Under the environmental authorisations regulations, SEPA has enforcement measures including a regulatory notice, which allows SEPA to place additional temporary conditions on a person whether they are authorised or not, an information notice and an increased maximum penalty of £40,000 on summary conviction.
In summary, this instrument will ensure that the environmental authorisations regulations have the same scope as the Radioactive Substances Act had in relation to the offshore area. We believe this order is a sensible and pragmatic step to ensure that there is one framework for environmental authorisations in Scotland in relation to radioactive substances, which also includes the offshore area. I commend the order to the Committee.
I thank the Minister for his very helpful introduction and clarification of the purpose behind this order, which is obviously mutually agreed. It appears to be sensible, reduce bureaucracy and simplify the framework. However, may I clarify one or two issues?
As a member of the Common Frameworks Scrutiny Committee, I ask the Minister: how does this order relates to the common framework process? We are in the process of finalising the radioactive substances one; we are not there yet and I think the next stage is in October. How do these two processes interact—this order and the common frameworks process going through at the moment? It would be helpful to see how they fit together.
It was interesting that the Minister made reference to the Euratom standards and the incorporation of those, given that the undertaking has been that the UK will maintain all radioactive standards at EU level or above. I would be grateful for an assurance from the him that that remains the case.
For the offshore oil and gas industry in particular, but others as well, it would be helpful to have some indication of how SEPA will apply these powers. It is implementing what it calls a “radical new approach”: the “three planets” approach. In other words, we should have environmental standards that recognise we have one planet, not three. It states:
“Our approach is ambitious. It spells out how we will use traditional regulatory tools, such as permits and enforcement, in clearer and more powerful ways, and also sets out some completely new ways, such as novel partnerships that we will develop and use to support innovation in the sectors.”
That is obviously a very noble ambition, but for people in the sector it may raise concerns of potential complication or the risk of non-compliance. Again, it would be helpful to have some idea of how this will be approached.
There is an awful lot of detail in the instrument—I have tried to go through it. There is clearly a lot of discretion, a lot of scope for negotiation and a lot of process, which should meet all circumstances—it seems to be extremely thorough. Nevertheless, reassurance that the process will not create bureaucracy and burdens that were not there before would be helpful—although the Minister has made it clear that the one disadvantage of the previous regime was that two applications could be necessary where now only one will be.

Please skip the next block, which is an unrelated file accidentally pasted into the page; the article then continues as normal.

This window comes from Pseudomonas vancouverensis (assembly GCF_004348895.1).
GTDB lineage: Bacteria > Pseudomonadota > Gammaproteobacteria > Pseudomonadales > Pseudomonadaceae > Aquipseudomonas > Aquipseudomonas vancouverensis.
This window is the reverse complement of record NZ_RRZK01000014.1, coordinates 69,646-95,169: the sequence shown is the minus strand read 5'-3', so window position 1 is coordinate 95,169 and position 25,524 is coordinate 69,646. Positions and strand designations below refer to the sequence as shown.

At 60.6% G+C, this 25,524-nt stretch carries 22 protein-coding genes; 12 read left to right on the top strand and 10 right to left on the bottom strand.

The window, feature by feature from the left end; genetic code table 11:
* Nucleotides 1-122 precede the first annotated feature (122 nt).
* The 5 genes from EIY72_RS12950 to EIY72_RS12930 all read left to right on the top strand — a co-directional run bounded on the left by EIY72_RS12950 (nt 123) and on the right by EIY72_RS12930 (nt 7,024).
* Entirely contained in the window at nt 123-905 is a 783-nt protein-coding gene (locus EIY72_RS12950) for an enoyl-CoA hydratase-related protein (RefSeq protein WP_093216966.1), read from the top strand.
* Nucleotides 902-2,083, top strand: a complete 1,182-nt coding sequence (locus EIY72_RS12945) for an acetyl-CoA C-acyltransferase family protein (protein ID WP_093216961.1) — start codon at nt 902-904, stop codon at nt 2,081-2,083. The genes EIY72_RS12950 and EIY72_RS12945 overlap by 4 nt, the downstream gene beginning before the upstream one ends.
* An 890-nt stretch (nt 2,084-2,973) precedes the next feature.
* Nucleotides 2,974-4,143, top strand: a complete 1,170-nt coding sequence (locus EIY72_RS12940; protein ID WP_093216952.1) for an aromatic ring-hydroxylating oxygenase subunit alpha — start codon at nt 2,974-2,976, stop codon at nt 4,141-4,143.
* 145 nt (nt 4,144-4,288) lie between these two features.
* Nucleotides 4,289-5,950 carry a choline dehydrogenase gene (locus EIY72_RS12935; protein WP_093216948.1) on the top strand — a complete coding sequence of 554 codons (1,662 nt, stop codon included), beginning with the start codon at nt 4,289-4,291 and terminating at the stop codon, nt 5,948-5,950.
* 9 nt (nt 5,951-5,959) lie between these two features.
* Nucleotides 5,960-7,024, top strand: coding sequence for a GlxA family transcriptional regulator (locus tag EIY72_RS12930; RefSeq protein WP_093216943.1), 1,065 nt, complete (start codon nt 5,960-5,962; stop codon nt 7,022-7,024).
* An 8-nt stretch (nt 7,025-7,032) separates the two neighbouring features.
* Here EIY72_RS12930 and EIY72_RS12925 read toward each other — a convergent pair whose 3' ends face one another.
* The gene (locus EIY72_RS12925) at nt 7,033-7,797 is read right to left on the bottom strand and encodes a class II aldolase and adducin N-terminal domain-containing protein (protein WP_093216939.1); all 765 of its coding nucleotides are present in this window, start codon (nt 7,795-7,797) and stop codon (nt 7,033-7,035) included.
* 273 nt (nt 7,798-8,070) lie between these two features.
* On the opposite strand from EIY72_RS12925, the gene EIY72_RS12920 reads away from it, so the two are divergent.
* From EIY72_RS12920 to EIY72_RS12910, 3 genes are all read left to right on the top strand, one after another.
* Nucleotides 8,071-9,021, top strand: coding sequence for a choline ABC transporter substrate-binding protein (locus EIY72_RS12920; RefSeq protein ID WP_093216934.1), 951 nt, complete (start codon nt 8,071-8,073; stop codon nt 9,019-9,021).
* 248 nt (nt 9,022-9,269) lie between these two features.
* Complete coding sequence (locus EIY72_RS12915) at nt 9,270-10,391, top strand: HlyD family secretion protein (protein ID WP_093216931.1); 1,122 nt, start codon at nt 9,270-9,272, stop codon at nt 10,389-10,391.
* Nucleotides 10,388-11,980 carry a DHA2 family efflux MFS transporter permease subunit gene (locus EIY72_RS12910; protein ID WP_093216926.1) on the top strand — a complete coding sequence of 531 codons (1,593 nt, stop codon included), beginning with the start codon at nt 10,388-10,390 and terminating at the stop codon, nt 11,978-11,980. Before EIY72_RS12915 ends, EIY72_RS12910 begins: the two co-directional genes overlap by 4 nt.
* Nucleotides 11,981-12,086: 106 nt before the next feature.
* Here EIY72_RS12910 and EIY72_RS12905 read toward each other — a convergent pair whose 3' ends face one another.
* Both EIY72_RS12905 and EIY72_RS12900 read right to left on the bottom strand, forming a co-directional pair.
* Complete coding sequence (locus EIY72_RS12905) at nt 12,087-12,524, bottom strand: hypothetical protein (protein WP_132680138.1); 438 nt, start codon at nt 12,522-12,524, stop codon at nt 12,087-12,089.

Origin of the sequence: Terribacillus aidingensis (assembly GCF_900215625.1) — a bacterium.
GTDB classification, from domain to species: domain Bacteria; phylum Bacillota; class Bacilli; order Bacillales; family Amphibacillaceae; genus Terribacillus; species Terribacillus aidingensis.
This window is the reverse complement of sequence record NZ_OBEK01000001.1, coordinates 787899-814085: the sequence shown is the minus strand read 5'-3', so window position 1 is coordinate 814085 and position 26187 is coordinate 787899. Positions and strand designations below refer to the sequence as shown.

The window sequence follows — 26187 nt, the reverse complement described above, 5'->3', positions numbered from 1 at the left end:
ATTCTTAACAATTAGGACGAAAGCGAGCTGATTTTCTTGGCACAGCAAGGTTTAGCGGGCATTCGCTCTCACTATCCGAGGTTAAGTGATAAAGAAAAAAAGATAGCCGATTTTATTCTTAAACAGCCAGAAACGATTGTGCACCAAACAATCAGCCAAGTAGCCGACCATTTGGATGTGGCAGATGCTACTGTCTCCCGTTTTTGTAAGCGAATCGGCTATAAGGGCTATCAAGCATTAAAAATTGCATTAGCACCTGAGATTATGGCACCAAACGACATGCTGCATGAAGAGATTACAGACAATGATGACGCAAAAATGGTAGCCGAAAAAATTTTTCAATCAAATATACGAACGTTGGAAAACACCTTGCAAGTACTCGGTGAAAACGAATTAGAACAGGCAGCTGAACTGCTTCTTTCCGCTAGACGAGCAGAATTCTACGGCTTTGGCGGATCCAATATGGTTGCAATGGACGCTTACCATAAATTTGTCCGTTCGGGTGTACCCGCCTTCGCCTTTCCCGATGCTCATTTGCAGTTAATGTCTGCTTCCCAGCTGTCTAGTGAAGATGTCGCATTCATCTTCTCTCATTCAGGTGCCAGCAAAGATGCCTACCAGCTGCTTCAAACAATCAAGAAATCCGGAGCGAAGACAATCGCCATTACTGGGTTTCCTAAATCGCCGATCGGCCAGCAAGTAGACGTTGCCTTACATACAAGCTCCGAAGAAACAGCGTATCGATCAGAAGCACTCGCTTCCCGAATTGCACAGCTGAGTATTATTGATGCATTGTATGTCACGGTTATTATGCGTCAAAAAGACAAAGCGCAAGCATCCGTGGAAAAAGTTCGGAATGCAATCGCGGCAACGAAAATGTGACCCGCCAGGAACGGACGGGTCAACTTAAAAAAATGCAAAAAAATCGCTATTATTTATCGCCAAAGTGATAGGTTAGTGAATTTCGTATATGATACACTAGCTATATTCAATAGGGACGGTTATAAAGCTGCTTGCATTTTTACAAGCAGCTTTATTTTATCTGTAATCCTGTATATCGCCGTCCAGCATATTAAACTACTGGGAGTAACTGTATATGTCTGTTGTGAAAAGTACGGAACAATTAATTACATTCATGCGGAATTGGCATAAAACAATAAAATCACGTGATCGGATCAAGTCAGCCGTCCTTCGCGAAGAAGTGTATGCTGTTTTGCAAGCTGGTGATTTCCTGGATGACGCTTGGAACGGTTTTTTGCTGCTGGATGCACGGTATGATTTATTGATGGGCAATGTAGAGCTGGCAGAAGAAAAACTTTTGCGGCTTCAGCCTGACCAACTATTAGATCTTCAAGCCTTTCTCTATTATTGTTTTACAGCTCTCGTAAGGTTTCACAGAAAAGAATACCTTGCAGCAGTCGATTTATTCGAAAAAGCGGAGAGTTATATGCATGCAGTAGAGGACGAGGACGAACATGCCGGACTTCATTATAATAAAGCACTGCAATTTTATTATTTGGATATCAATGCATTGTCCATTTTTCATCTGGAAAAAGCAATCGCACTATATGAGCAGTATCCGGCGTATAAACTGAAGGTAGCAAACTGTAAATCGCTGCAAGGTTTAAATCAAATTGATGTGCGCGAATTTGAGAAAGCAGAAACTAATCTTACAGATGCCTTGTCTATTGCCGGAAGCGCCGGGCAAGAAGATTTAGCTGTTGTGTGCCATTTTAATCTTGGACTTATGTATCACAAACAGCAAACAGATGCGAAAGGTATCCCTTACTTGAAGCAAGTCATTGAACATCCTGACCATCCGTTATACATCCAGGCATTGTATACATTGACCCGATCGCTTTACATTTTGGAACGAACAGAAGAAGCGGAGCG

The other question is whether there is a role for the UK Government if SEPA or Scottish Ministers take a view which may not be consistent with what is happening elsewhere in the UK—for example, with what is happening in the southern North Sea. In that context, is it entirely a matter for the devolved Administration, or is there any role for the UK Government to intervene, comment or even be consulted?
Specifically, there is an exclusion for matters of national security and, again, some clarification of how this might apply would be helpful. It states that, subject to the provision of this regulation, these regulations “bind the Crown”. It does not apply, obviously, for naval, military or Air Force purposes, but presumably other Crown agencies could be impacted by it. Again, it would be helpful to have clarification of whether there is a clear line of communication, whether there is any overlap, or whether the relationship is entirely between the participants participating agency and SEPA and, where necessary, Scottish Ministers.
It is said that the process of these environmental authorisations is taken step by step. This one relates to radioactive substances, but others will be introduced on water, waste management and pollution prevention and control. Can the Minister give any indication of when and how it will be extended to those other sectors—whether it will be through the same process that we are undertaking today or through a different route?
That said, from the consultation that has taken place and from what I have seen and heard, all parties seem to be clear that this is a simplification, a necessary step, one that people have been consulted on and, as far as I can tell—I may have missed something—have not expressed any serious reservations about. However, change can always lead to misunderstanding or complexity, and I would welcome any assurances that the Minister can provide to assure me that those have been consider and eliminated—in particular, on my questions, to whatever extent he can answer them, either now or in writing after the debate.